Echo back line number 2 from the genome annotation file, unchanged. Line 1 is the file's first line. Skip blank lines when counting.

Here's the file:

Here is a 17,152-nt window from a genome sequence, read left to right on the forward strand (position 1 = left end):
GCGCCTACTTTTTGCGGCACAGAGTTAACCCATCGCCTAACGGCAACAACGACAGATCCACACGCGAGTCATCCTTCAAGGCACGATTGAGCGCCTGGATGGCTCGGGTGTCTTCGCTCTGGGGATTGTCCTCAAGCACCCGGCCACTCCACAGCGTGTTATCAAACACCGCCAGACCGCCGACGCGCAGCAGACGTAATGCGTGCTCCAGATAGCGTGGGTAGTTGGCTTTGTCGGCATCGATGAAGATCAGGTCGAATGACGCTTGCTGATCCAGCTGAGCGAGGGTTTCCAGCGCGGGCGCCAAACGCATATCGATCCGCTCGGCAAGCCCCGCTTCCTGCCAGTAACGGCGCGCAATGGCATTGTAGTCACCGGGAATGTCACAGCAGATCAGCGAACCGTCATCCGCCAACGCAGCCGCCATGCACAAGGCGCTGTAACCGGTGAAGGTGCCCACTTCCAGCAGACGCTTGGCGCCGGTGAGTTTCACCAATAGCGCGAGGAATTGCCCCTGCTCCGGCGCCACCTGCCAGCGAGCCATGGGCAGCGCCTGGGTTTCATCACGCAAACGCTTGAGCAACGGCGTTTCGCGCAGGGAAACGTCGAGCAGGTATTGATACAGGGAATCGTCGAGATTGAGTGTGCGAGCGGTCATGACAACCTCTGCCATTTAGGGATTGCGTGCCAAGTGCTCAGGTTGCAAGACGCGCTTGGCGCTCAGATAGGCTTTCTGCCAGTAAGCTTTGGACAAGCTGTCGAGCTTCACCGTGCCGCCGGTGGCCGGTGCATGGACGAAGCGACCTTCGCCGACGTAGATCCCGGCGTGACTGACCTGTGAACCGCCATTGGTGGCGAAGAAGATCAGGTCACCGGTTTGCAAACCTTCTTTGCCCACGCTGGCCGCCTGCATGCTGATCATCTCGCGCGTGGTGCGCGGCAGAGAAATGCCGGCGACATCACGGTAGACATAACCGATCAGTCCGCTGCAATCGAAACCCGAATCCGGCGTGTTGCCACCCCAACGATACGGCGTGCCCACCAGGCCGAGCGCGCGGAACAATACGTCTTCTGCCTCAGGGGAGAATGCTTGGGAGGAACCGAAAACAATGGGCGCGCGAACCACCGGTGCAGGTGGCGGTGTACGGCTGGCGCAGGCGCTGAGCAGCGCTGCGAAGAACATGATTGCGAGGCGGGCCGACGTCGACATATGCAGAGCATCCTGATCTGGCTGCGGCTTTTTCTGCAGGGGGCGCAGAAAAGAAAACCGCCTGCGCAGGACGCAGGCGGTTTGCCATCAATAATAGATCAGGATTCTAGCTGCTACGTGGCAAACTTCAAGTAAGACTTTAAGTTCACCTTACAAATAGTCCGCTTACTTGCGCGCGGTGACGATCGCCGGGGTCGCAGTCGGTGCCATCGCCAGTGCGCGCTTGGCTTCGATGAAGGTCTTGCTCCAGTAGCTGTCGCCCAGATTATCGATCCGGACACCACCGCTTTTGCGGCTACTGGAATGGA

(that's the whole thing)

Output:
GCGCCTACTTTTTGCGGCACAGAGTTAACCCATCGCCTAACGGCAACAACGACAGATCCACACGCGAGTCATCCTTCAAGGCACGATTGAGCGCCTGGATGGCTCGGGTGTCTTCGCTCTGGGGATTGTCCTCAAGCACCCGGCCACTCCACAGCGTGTTATCAAACACCGCCAGACCGCCGACGCGCAGCAGACGTAATGCGTGCTCCAGATAGCGTGGGTAGTTGGCTTTGTCGGCATCGATGAAGATCAGGTCGAATGACGCTTGCTGATCCAGCTGAGCGAGGGTTTCCAGCGCGGGCGCCAAACGCATATCGATCCGCTCGGCAAGCCCCGCTTCCTGCCAGTAACGGCGCGCAATGGCATTGTAGTCACCGGGAATGTCACAGCAGATCAGCGAACCGTCATCCGCCAACGCAGCCGCCATGCACAAGGCGCTGTAACCGGTGAAGGTGCCCACTTCCAGCAGACGCTTGGCGCCGGTGAGTTTCACCAATAGCGCGAGGAATTGCCCCTGCTCCGGCGCCACCTGCCAGCGAGCCATGGGCAGCGCCTGGGTTTCATCACGCAAACGCTTGAGCAACGGCGTTTCGCGCAGGGAAACGTCGAGCAGGTATTGATACAGGGAATCGTCGAGATTGAGTGTGCGAGCGGTCATGACAACCTCTGCCATTTAGGGATTGCGTGCCAAGTGCTCAGGTTGCAAGACGCGCTTGGCGCTCAGATAGGCTTTCTGCCAGTAAGCTTTGGACAAGCTGTCGAGCTTCACCGTGCCGCCGGTGGCCGGTGCATGGACGAAGCGACCTTCGCCGACGTAGATCCCGGCGTGACTGACCTGTGAACCGCCATTGGTGGCGAAGAAGATCAGGTCACCGGTTTGCAAACCTTCTTTGCCCACGCTGGCCGCCTGCATGCTGATCATCTCGCGCGTGGTGCGCGGCAGAGAAATGCCGGCGACATCACGGTAGACATAACCGATCAGTCCGCTGCAATCGAAACCCGAATCCGGCGTGTTGCCACCCCAACGATACGGCGTGCCCACCAGGCCGAGCGCGCGGAACAATACGTCTTCTGCCTCAGGGGAGAATGCTTGGGAGGAACCGAAAACAATGGGCGCGCGAACCACCGGTGCAGGTGGCGGTGTACGGCTGGCGCAGGCGCTGAGCAGCGCTGCGAAGAACATGATTGCGAGGCGGGCCGACGTCGACATATGCAGAGCATCCTGATCTGGCTGCGGCTTTTTCTGCAGGGGGCGCAGAAAAGAAAACCGCCTGCGCAGGACGCAGGCGGTTTGCCATCAATAATAGATCAGGATTCTAGCTGCTACGTGGCAAACTTCAAGTAAGACTTTAAGTTCACCTTACAAATAGTCCGCTTACTTGCGCGCGGTGACGATCGCCGGGGTCGCAGTCGGTGCCATCGCCAGTGCGCGCTTGGCTTCGATGAAGGTCTTGCTCCAGTAGCTGTCGCCCAGATTATCGATCCGGACACCACCGCTTTTGCGGCTACTGGAATGGA